Spring Break is just around the corner, and everyone loves a good vacation. But if you are planning to be away for days or weeks, it’s important to make sure your home is safe. Fire safety is often the last thing people think about… but it can also be the most important.
Here are some easy tips to help avoid a house fire when gone:
- Unplug key appliances.
- Check smoke and carbon monoxide detectors to make sure they are working.
- Make sure your home doesn’t look vacant. Consider temporally stopping your mail and deliveries and put a light on a timer inside the home.
- Purchase a fire safety box and place all your valuables in there.
- Turn off your main water supply.
- Make sure a neighbor or close friend has a key incase the fire department needs to get inside.
Vacations are a time to relax not to worry about what you may come home too.
So, while many families are venturing out for Spring Break, some will rent homes or condos, while others will stay in hotels.
Many catastrophic fires occurred in the lodging industry during the 20th century. There were 12,000 hotel and motel fires in 1980 alone. But then after these fires, some code changes came about requiring smoke alarms, posted fire escape routes, automated extinguishing systems, and fire doors. There was a steady reduction in hotel and motel fires and fire losses after these changes were implemented. It is estimated that between 2014 and 2016, there were an average of 3,900 hotel and motel fires per year and 15 deaths, according to the USFA.
So, although there have been code changes for hotels and motels, making them safer, they have not made their way into the U.S. P2P (Peer to Peer) arena. Most P2P properties are private residence, making them fall under the local requirements for residential structures.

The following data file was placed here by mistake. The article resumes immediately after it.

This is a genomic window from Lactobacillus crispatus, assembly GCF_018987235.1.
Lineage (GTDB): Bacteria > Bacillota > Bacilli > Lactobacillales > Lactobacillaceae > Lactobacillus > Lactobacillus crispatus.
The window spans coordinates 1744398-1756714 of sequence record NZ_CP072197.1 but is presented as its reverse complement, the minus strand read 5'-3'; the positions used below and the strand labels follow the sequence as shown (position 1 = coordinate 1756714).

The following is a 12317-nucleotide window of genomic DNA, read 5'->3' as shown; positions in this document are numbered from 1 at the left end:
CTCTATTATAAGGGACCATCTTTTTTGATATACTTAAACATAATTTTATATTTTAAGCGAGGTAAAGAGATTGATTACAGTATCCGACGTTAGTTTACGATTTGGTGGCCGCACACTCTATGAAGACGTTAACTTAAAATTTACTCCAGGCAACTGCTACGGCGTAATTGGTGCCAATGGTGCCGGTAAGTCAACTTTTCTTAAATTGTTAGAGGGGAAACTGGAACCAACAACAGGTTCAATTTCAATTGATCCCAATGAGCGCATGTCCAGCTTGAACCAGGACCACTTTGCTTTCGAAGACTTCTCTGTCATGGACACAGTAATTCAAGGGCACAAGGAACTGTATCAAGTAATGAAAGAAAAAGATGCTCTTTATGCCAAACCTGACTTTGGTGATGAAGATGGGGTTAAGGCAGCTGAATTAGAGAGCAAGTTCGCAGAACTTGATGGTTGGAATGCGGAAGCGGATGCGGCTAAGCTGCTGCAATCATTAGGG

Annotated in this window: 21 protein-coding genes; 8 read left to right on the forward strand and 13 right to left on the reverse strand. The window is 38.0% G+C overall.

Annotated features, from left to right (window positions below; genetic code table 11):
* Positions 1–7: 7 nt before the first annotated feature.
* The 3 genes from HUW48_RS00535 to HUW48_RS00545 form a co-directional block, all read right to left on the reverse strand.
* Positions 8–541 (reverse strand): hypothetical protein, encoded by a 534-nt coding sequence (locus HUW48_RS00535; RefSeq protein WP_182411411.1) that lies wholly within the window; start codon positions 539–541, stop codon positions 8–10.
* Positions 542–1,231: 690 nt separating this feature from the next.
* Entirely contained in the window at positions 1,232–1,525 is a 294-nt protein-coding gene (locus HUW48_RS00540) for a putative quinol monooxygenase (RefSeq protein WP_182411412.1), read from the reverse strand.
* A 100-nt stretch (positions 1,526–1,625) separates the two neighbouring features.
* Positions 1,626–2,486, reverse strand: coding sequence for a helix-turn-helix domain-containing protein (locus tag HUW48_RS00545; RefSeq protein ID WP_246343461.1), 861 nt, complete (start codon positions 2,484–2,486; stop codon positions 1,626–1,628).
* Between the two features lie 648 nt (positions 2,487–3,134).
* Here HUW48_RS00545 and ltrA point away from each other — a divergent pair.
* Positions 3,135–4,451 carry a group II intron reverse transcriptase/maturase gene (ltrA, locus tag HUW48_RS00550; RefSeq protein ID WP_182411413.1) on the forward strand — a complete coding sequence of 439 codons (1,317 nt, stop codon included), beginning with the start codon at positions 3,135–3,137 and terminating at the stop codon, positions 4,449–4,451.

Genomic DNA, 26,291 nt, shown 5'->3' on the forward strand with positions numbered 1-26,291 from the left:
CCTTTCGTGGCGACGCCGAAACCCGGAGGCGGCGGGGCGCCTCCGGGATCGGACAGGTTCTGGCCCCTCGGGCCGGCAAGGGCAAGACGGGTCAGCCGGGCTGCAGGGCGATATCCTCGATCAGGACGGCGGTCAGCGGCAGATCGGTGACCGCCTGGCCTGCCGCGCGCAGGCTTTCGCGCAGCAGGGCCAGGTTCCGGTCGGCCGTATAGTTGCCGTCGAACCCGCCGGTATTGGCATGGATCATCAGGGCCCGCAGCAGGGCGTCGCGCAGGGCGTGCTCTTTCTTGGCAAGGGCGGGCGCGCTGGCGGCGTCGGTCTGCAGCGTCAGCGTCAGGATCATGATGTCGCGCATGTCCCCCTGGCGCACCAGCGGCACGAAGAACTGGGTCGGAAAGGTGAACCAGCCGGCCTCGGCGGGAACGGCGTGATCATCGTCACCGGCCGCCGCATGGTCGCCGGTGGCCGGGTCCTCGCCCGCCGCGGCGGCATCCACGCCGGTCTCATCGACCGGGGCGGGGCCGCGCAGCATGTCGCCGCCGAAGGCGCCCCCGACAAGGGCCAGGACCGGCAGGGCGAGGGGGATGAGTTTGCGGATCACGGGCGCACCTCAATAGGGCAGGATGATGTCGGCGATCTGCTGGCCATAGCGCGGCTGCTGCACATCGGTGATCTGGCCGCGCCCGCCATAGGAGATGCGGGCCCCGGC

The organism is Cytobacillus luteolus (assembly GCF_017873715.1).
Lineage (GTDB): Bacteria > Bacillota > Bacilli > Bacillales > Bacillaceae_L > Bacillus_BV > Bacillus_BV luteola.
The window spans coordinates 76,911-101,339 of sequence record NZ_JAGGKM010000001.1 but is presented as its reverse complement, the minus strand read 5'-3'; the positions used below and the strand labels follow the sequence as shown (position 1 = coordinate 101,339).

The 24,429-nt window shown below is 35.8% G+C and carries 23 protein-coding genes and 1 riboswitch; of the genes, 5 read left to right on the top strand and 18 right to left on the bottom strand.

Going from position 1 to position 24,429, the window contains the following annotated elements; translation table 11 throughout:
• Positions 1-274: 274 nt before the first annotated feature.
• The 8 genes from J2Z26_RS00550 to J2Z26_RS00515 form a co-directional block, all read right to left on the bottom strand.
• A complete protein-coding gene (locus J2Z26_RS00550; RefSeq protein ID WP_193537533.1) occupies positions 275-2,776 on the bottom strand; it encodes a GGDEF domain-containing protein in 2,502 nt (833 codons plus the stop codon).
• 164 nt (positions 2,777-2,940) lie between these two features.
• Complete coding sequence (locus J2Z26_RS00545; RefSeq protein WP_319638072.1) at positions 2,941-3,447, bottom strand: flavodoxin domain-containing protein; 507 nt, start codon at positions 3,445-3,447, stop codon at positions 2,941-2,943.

P2P lodgings are privately owned, short-term rental properties and are a fast-growing alternative to hotels and motels. But the real question is, do P2P properties have the same level of fire safety as hotels and motels? A group of researchers conducted a study in P2P lodgings across 16 cities in the United States. The goal was to see if these properties were equipped with fire safety devices.
The USFA reported that one in five Airbnb properties do not report having a smoke alarm, and about one half do not list a CO (carbon monoxide) alarm. When renting a P2P property, people need to check for these items when looking at the amenities listed, and not just assume that they are present.
If you are staying in a hotel, after you check in, you and your family should read the fire evacuation plan carefully. Find the two closest exits from your room. Count the number of doors between your room and the exits, which will help if you need to get out in the dark. Find the fire alarm pull stations on your floor.